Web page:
That night, the nagging headache I’d had constantly for two days and nights reached a crescendo – stress, I was convinced. Yes, it was attributed to stress, in part, but the lovely lady Doctor Labenne in Chateaubriant was clearly very worried when she examined me on that Monday afternoon, 4pm being the earliest appointment I could get. Her immediate suggestion that I should go into hospital was politely but firmly declined by me, and I explained that I had an Attestation for healthcare, but no Carte Vitale. She understood, the Attestation would not ‘work’ for me outside the Cantal. My word, that lass had her work cut out! But, within four days, she had brought my blood pressure down to below ‘dangerous’ level, my scan showed I had two ‘cuckoos in the nest’, both benign, my blood sugar levels were falling slowly but steadily, and the litres (well, slight exaggeration!) of blood I had voluntarily given the local ‘vampire’ were being rushed through various analysis systems. Voila!

Nowadays, Tom and I are like a pair of football rattles when we’re out walking together! His antibiotics, ‘puffers’ (inhalers) and steroids, and my bum-bag filled with pills nicknamed ‘the screws’, ‘the tens’, ‘the bombs’, ‘the green goddesses’, etc! I’m still in line for further investigation and treatment, one of my kidneys was damaged during the period when I could not afford medication as a hobo here in France. However, we will cross that bridge in due course, the kidney is currently responding to my much better health.

If a medical professional were to read my health file and tell me Doctor Labenne had saved my life, I would 100% believe that, in truth, it’s what I believe anyway!

How I wish it were that quick, though, to vanquish our two-legged cuckoos from what should be our nest!

 

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Lies Laid Bare

Until our second avocat, Julia, received our resident locataire’s Attestation (sworn Statement), she seriously doubted we had sufficient hard evidence to win our Appeal. One of our witnesses, Madame B, had responded to Julia’s request for an Attestation with a letter addressed to Tom and me. In the letter, Madame B emphatically refused to give evidence for us, and she concluded by writing that she would consider any further contact from us or our avocat, to be harassment.

Who is Madame B? Madame B is a retired businesswoman who moved into Champagnac during the same month that we completed our property purchase in the village. She is a French national who had spent some 30 years living in the UK with her British husband, they were divorced and she moved back to France to be near her elderly mother. One side of Madame B’s family originated from Russia, the other side from the Champagnac commune. Madame B speaks fluent English as well as her mother tongue, also Russian. When she heard about our immediate concerns, in the village Bar/Café-Tabac-Presse during the evening of the day we had completed our purchase and had discovered the deception, she immediately offered to accompany us to the notaire’s office to translate for us, when the notaire returned from her holiday. Madame B did accompany us to the notaire’s office, and she translated for us. When the notaire telephoned our sellers, putting the telephone in loudspeaker mode to speak with seller, Madame T, and asked her if she or her husband had given Monsieur C a rental Contract, the response was, “Non.” The notaire asked our seller the same question twice, the response was emphatically, “Non”, both times. The notaire then asked Madame T if she or her husband had rented the garage to Monsieur C, the response was shouted, “Non, he is a liar!”. The notaire thanked Madame T, disconnected the call, looked at Tom and me and said she could not help us, but she would “speak with the sellers and persuade them to offer” us “some compensation” for our “inconvenience”. The notaire also advised us to “sue the Immobilier”.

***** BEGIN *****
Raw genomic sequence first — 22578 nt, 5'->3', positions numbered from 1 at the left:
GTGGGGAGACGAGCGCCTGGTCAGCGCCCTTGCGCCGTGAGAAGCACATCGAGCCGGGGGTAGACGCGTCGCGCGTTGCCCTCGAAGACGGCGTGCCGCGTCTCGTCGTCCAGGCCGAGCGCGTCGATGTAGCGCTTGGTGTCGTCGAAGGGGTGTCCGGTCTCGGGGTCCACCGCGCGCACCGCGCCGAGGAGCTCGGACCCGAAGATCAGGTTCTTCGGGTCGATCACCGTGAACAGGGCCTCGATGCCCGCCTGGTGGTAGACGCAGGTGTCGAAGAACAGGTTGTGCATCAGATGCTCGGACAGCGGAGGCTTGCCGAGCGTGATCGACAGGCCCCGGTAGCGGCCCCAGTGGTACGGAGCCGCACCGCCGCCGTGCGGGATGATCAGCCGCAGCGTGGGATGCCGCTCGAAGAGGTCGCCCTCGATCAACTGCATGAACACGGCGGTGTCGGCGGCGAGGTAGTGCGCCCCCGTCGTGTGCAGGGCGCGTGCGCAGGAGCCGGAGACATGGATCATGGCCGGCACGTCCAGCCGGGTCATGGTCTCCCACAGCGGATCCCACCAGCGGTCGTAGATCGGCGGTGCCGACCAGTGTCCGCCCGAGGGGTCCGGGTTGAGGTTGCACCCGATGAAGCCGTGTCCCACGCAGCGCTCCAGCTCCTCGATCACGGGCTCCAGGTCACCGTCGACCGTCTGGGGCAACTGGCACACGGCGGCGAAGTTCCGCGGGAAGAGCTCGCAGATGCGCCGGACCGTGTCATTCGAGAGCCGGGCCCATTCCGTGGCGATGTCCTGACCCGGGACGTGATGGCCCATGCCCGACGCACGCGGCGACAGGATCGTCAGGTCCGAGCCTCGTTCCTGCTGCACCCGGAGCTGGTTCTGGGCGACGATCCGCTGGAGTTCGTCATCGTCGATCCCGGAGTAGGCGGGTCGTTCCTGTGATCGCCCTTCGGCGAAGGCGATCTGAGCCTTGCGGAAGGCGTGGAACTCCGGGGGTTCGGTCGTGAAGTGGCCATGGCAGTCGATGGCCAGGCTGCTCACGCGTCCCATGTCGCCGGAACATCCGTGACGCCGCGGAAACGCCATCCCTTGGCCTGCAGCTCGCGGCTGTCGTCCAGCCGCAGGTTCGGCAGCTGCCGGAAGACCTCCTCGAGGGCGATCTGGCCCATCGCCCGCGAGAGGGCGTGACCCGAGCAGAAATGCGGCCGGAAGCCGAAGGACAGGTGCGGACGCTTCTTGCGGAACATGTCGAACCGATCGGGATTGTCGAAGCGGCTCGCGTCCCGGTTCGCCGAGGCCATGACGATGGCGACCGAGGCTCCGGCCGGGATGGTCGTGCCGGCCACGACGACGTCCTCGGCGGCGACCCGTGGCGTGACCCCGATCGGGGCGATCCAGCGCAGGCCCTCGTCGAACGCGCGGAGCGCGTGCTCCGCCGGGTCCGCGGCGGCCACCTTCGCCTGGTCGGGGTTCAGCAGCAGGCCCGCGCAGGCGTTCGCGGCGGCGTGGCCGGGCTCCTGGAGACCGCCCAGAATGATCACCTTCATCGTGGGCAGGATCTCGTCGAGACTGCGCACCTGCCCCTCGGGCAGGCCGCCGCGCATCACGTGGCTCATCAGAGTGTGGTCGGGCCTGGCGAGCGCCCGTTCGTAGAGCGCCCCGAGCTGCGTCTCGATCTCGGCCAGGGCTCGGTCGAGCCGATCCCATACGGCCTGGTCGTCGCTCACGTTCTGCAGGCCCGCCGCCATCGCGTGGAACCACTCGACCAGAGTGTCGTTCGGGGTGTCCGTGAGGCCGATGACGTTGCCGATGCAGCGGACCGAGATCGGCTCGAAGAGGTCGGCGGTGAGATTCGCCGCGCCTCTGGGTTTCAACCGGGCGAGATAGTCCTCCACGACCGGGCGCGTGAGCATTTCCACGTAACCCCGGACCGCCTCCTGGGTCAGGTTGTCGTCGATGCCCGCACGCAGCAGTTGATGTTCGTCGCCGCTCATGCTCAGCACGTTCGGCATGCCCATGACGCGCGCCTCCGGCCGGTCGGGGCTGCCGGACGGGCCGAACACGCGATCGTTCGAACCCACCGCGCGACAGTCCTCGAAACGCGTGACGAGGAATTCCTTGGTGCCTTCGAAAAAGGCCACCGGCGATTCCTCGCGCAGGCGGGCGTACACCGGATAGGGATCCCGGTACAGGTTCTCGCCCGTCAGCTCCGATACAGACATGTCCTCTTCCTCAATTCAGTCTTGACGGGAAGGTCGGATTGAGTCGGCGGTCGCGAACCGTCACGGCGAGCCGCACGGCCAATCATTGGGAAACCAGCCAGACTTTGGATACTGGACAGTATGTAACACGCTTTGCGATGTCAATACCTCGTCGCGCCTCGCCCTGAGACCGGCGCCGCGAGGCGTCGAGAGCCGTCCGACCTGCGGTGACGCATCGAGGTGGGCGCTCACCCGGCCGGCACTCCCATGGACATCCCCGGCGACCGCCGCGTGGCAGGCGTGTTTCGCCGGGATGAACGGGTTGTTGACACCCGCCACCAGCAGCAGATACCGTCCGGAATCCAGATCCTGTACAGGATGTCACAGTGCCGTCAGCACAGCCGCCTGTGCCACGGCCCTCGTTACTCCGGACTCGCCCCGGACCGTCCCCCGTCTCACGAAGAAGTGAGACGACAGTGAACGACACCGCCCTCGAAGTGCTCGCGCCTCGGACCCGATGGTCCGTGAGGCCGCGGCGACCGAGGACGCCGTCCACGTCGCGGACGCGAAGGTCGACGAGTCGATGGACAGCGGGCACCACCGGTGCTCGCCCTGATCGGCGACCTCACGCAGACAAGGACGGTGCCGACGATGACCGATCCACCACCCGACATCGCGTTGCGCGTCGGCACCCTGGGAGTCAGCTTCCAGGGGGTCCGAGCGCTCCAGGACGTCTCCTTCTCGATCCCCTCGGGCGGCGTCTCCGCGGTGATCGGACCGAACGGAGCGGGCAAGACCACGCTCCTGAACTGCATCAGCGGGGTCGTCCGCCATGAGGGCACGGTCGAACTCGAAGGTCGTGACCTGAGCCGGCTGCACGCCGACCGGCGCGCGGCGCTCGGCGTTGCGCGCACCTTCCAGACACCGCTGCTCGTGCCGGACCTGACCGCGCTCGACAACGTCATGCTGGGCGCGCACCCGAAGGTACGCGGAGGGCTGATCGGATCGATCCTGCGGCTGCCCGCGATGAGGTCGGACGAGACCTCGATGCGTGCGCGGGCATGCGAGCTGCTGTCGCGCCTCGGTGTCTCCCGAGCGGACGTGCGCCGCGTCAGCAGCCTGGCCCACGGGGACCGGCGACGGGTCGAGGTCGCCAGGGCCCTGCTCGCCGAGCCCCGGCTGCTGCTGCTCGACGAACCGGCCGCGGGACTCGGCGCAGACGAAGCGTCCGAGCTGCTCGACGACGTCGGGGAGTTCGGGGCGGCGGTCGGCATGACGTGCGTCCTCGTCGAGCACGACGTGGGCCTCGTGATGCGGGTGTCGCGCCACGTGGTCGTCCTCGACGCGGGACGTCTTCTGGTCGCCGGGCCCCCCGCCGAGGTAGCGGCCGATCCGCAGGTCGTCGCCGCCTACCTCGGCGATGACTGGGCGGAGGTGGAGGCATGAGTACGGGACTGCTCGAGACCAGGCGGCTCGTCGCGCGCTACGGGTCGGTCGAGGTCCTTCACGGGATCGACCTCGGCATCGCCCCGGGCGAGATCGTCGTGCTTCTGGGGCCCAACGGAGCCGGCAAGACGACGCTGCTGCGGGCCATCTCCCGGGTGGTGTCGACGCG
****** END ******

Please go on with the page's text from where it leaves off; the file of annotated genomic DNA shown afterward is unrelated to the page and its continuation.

Madame B gave her contact details to us and urged us to pass them to our avocat, We followed through and Monsieur MA said he would contact Madame B and request her Attestation. He had never contacted her. I asked Julia if Madame B could be subpoenaed, or a French equivalent. She shook her head and told us Madame B would probably just say she could not remember, it was two years ago.

Monsieur MA had never contacted the resident locataire, Monsieur C, either! Julia contacted him by post and he replied immediately, telling her he had been waiting for our avocat to contact him since July 2007. Within days of making contact with Monsieur C, Julia telephoned us to say she had received a wonderful Attestation from Monsieur C, via his avocat, plus documentation that included copy of his Rental Contract. The Rental Contract covered Monsieur C’s apartment, sole use of ‘Mon Garage’, sole use of one of the three cellars, sole use of a rear courtyard outbuilding, and sole use of a measured, designated section of the loft. All documents had been endorsed by our sellers, ie Madame T. Included with the documents was a copy of Monsieur C’s Contents Insurance, and copies of every Contents Insurance Policy that he had renewed each year during his tenancy. There was also copy of a letter from the insurance company, it confirmed copies of Monsieur C’s annual contents insurance renewals had been sent to Madame T each January during his long period of tenancy, until 2008 when their client had informed them of the property change of ownership.

Julia told us that was the evidence we needed to prove our Case against our sellers, it was conclusive beyond all doubt. That evidence, together with our pre-Sale Contract, signed by both parties, and which stated that we had sole use and enjoyment of the property, was more than sufficient to prove the sale was fraudulent, in French law and terminology, a vice caché.

That’s when we dared to start hoping we were seeing light at the end of that long, dark tunnel. How very wrong we were!